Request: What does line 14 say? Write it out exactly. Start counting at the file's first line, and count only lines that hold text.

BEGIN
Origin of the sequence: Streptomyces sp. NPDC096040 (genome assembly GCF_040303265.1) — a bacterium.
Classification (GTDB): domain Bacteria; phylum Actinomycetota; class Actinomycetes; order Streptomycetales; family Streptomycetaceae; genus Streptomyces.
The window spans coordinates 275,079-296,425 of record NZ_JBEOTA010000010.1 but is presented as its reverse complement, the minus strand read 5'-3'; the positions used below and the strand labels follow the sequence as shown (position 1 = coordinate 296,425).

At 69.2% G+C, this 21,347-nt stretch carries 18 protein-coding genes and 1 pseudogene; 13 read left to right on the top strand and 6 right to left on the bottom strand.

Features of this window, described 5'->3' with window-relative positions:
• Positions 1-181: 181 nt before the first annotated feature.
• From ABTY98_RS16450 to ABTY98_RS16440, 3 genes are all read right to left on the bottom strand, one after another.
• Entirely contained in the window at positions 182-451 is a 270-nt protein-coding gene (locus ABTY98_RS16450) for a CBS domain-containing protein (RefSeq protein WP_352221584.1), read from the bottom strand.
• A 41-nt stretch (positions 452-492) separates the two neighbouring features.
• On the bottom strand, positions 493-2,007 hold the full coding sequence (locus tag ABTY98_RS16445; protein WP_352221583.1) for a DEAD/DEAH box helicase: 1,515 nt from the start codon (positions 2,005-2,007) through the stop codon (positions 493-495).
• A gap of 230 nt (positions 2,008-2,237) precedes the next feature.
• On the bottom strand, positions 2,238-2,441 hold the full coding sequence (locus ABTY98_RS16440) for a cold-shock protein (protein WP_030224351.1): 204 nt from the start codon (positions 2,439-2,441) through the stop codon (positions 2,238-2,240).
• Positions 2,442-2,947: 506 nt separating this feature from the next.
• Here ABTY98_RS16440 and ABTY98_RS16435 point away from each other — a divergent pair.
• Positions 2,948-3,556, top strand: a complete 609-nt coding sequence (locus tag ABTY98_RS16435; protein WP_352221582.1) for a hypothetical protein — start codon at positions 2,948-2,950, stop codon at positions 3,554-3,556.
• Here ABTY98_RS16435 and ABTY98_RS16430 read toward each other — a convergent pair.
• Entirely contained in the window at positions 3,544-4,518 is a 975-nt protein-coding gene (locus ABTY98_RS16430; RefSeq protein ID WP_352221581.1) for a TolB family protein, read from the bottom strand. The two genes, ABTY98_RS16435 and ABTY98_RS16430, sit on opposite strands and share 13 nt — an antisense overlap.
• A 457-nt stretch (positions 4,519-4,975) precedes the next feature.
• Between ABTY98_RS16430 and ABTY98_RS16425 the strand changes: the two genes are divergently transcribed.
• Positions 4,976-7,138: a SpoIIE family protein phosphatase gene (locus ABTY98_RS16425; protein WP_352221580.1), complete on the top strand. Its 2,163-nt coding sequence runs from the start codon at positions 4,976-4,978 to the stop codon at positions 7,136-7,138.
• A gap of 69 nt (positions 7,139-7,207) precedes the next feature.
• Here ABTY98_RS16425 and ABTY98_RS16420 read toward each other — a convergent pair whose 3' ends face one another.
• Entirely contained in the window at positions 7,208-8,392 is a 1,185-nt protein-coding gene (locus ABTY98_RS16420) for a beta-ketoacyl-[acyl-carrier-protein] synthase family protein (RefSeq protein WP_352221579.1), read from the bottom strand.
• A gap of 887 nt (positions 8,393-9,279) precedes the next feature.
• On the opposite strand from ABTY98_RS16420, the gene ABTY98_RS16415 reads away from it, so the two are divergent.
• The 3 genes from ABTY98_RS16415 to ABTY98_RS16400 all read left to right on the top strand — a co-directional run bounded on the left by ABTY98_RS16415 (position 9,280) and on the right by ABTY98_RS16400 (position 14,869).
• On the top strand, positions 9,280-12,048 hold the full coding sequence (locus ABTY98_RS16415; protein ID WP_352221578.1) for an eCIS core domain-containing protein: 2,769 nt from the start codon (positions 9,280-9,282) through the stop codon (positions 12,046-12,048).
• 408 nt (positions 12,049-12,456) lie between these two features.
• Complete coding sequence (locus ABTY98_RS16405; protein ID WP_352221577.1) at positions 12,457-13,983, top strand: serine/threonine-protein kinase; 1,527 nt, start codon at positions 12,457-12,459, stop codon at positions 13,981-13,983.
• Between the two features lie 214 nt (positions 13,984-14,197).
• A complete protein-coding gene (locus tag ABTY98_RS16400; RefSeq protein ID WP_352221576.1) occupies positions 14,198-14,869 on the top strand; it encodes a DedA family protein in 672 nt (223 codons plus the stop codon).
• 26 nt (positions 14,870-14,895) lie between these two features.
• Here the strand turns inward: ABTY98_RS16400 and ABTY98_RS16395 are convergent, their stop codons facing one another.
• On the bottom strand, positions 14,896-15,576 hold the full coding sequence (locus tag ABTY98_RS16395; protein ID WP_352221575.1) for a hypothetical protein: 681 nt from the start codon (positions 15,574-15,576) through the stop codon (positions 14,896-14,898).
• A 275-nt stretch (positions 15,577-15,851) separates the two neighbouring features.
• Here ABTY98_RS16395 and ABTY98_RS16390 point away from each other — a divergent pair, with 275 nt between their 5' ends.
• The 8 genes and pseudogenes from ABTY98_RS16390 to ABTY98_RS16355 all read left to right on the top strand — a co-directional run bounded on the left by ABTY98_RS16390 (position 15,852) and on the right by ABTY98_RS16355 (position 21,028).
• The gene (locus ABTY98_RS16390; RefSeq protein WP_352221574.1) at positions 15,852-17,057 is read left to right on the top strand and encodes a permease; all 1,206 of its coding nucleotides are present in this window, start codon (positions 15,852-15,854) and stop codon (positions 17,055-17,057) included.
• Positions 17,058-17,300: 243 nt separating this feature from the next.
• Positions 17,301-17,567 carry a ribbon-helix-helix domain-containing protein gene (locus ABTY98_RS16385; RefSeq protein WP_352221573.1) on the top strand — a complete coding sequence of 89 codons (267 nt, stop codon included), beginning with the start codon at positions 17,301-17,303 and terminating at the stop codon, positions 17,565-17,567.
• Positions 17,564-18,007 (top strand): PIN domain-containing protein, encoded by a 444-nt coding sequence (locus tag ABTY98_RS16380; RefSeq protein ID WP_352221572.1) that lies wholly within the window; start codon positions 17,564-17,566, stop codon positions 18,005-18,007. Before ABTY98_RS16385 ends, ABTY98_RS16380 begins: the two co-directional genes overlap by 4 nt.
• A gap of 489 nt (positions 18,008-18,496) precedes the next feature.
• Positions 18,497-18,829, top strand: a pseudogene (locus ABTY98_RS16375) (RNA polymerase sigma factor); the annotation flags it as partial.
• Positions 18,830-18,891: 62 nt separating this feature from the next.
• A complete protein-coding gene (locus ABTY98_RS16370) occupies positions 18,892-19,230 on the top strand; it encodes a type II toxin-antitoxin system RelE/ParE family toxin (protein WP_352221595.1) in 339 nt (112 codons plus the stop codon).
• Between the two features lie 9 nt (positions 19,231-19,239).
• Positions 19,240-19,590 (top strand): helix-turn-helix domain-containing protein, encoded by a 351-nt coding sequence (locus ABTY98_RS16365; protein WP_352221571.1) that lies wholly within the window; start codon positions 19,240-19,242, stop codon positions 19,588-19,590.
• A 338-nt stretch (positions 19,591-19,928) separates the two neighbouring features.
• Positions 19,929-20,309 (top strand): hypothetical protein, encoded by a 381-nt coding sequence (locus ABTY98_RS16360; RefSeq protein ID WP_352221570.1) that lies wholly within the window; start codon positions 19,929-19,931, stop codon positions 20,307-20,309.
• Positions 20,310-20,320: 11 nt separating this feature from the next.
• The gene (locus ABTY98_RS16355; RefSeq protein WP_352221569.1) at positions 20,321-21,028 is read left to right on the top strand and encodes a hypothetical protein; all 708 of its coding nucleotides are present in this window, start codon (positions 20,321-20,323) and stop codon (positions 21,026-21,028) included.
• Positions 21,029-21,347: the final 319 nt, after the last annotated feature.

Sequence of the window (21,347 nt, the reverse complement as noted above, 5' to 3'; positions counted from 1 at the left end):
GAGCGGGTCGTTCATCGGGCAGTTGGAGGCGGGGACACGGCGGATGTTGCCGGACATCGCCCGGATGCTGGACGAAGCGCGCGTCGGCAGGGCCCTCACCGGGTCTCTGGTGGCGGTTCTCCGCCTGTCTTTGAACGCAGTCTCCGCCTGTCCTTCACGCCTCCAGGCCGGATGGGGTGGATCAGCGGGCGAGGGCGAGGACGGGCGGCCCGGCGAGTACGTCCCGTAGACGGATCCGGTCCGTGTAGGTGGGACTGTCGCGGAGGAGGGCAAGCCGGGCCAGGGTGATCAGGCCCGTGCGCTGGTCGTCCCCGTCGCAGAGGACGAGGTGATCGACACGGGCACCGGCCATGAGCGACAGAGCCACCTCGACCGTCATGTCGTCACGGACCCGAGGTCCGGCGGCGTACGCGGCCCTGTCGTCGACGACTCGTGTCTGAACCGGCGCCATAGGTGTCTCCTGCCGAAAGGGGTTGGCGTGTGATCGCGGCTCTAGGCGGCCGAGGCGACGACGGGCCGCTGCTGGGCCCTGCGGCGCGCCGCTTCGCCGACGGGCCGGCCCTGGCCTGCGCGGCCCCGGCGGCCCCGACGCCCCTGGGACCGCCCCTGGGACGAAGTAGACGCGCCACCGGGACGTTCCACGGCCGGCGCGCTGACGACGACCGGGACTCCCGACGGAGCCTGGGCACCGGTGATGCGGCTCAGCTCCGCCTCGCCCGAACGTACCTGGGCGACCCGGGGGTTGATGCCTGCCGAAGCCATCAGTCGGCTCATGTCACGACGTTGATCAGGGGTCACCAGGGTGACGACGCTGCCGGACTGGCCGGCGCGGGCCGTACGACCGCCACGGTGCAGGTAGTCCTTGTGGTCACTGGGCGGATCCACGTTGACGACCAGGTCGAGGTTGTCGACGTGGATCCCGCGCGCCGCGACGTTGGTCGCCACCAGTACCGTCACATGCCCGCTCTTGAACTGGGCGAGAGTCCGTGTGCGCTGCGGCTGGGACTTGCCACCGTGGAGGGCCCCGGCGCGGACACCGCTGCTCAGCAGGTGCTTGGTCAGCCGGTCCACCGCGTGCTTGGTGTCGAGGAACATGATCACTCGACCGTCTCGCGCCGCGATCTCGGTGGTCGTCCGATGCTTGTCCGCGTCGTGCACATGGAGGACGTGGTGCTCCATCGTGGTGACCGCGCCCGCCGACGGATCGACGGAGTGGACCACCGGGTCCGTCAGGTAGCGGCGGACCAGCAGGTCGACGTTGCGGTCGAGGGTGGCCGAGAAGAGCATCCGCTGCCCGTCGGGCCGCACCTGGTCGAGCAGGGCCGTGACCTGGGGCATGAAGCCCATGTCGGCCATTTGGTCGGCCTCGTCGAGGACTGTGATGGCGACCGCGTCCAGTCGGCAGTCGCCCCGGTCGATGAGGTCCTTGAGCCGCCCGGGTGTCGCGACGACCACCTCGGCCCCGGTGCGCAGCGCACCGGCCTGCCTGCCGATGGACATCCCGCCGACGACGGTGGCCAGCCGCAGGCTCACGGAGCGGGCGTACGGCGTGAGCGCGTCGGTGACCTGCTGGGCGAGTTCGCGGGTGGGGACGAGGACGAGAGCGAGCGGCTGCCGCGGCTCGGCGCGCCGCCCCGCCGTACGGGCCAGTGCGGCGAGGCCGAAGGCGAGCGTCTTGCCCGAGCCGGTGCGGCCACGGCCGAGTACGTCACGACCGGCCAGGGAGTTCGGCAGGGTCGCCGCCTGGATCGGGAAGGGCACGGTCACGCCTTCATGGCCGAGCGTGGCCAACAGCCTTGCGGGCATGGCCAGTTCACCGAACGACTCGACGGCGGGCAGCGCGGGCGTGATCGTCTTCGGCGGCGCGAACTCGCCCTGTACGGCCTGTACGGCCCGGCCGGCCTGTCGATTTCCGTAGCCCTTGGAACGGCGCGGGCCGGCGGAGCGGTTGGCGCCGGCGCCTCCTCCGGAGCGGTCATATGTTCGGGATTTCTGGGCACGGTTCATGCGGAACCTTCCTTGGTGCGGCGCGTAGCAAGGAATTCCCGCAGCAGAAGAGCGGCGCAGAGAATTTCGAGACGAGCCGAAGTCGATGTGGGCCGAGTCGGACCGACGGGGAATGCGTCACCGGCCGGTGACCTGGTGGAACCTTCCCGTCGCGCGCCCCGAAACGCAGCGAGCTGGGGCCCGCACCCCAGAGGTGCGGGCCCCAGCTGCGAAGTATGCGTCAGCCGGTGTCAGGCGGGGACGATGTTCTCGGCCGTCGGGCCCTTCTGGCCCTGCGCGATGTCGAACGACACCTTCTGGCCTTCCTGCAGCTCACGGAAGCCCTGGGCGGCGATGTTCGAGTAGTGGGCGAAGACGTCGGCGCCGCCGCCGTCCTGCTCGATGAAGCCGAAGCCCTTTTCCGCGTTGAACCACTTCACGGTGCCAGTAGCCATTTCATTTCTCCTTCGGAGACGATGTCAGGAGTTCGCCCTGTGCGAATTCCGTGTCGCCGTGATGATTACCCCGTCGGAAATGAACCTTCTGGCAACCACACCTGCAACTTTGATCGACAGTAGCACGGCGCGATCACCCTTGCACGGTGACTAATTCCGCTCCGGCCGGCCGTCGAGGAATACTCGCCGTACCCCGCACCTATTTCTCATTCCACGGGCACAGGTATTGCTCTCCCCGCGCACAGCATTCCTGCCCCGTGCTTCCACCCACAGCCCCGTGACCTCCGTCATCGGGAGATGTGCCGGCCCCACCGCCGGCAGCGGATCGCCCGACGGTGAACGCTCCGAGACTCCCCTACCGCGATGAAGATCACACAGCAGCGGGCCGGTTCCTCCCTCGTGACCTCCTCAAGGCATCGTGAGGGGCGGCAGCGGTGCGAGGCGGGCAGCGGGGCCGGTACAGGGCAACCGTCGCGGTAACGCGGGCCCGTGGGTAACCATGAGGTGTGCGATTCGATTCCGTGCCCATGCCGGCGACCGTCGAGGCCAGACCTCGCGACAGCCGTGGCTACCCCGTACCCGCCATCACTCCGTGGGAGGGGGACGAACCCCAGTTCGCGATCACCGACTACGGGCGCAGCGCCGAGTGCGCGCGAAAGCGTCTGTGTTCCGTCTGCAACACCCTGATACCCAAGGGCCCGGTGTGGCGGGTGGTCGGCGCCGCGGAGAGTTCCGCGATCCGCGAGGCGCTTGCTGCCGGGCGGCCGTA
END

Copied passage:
• Here ABTY98_RS16440 and ABTY98_RS16435 point away from each other — a divergent pair.